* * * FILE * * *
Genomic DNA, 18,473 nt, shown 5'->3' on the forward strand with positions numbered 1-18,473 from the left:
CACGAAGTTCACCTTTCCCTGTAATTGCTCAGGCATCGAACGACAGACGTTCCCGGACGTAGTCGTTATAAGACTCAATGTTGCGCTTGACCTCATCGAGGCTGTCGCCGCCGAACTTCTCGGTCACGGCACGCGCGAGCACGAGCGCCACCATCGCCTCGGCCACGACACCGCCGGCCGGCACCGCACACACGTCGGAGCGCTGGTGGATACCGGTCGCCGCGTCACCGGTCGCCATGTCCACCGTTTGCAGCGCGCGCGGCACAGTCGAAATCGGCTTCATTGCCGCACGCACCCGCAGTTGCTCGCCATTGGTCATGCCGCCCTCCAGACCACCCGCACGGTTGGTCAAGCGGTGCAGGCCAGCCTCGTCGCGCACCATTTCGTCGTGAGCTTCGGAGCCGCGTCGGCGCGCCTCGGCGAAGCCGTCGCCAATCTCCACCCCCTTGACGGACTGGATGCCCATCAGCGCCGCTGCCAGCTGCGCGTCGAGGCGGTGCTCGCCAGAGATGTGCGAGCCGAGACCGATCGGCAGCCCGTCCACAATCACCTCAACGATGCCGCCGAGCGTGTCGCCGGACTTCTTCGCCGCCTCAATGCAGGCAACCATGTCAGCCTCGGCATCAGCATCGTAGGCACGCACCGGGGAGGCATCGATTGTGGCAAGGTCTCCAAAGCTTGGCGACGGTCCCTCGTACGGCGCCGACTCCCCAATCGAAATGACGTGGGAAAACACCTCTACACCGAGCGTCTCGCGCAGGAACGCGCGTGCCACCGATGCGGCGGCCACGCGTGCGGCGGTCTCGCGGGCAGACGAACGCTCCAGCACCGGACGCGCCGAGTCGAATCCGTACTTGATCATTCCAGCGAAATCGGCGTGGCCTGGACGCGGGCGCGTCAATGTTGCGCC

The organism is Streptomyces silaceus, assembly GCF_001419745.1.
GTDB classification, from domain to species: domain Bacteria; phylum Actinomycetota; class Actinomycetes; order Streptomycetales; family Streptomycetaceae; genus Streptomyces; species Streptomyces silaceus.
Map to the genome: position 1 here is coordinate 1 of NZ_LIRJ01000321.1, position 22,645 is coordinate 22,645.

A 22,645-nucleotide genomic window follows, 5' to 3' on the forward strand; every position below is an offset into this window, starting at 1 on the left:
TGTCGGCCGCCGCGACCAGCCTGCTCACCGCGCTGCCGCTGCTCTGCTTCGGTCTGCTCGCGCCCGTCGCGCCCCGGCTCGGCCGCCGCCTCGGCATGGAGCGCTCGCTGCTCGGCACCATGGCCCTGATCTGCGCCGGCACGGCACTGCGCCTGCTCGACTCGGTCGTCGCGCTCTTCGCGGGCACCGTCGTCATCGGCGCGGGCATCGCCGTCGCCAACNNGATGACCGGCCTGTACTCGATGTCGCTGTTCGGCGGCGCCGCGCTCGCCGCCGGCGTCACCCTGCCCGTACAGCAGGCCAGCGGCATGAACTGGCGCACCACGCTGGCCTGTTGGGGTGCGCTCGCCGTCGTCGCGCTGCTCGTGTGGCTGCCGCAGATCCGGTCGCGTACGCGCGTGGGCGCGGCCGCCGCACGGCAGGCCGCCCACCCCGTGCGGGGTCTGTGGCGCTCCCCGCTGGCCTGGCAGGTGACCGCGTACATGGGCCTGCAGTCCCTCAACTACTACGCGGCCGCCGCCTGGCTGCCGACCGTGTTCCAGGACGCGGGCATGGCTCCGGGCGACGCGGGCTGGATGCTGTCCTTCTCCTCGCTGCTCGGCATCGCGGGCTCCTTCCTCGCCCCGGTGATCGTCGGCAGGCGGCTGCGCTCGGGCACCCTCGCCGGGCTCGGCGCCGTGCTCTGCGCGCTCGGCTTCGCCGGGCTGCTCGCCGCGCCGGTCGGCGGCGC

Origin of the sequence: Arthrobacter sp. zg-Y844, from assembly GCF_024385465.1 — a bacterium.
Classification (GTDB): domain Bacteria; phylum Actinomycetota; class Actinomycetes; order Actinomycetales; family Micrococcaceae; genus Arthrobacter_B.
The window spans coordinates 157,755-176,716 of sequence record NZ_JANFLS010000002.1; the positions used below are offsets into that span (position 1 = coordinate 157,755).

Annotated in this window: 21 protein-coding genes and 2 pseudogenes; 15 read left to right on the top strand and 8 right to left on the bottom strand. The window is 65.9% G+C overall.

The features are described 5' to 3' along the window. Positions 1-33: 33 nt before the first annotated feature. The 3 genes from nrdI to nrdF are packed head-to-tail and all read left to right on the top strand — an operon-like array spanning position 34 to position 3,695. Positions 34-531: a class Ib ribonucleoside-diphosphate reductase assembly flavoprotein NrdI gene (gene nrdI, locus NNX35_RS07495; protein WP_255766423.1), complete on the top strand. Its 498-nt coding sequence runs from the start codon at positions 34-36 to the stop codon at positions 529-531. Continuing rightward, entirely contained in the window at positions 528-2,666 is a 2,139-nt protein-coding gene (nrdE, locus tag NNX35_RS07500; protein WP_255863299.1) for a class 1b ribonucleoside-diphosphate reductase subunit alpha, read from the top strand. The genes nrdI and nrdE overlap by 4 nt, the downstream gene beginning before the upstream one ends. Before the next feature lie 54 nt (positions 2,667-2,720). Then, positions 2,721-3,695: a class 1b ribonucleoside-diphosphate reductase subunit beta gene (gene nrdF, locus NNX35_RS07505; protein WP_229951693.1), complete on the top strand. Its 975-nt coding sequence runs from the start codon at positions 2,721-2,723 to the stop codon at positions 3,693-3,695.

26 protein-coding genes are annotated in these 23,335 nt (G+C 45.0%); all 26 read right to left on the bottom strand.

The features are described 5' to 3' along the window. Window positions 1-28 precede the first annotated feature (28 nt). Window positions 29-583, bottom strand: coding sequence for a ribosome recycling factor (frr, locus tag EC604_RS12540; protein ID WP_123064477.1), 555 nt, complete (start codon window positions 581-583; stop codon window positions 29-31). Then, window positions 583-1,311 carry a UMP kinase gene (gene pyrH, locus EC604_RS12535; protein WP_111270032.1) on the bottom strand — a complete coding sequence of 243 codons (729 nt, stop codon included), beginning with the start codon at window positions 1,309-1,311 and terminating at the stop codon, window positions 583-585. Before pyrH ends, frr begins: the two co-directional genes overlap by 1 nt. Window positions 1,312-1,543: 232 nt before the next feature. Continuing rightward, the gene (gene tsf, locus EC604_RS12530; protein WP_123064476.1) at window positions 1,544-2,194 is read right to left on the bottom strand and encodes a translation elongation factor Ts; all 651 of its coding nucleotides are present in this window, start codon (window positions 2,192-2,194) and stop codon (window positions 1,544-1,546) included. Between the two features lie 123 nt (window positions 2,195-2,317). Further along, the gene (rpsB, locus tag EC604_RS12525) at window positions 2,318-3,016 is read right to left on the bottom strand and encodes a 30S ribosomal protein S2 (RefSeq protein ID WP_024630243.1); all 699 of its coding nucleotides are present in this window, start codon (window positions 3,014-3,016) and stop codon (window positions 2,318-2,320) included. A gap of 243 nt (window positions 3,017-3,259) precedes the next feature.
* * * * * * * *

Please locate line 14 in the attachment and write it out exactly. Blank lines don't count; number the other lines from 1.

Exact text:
The features are described 5' to 3' along the window. Window positions 1-28 precede the first annotated feature (28 nt). Window positions 29-583, bottom strand: coding sequence for a ribosome recycling factor (frr, locus tag EC604_RS12540; protein ID WP_123064477.1), 555 nt, complete (start codon window positions 581-583; stop codon window positions 29-31). Then, window positions 583-1,311 carry a UMP kinase gene (gene pyrH, locus EC604_RS12535; protein WP_111270032.1) on the bottom strand — a complete coding sequence of 243 codons (729 nt, stop codon included), beginning with the start codon at window positions 1,309-1,311 and terminating at the stop codon, window positions 583-585. Before pyrH ends, frr begins: the two co-directional genes overlap by 1 nt. Window positions 1,312-1,543: 232 nt before the next feature. Continuing rightward, the gene (gene tsf, locus EC604_RS12530; protein WP_123064476.1) at window positions 1,544-2,194 is read right to left on the bottom strand and encodes a translation elongation factor Ts; all 651 of its coding nucleotides are present in this window, start codon (window positions 2,192-2,194) and stop codon (window positions 1,544-1,546) included. Between the two features lie 123 nt (window positions 2,195-2,317). Further along, the gene (rpsB, locus tag EC604_RS12525) at window positions 2,318-3,016 is read right to left on the bottom strand and encodes a 30S ribosomal protein S2 (RefSeq protein ID WP_024630243.1); all 699 of its coding nucleotides are present in this window, start codon (window positions 3,014-3,016) and stop codon (window positions 2,318-2,320) included. A gap of 243 nt (window positions 3,017-3,259) precedes the next feature.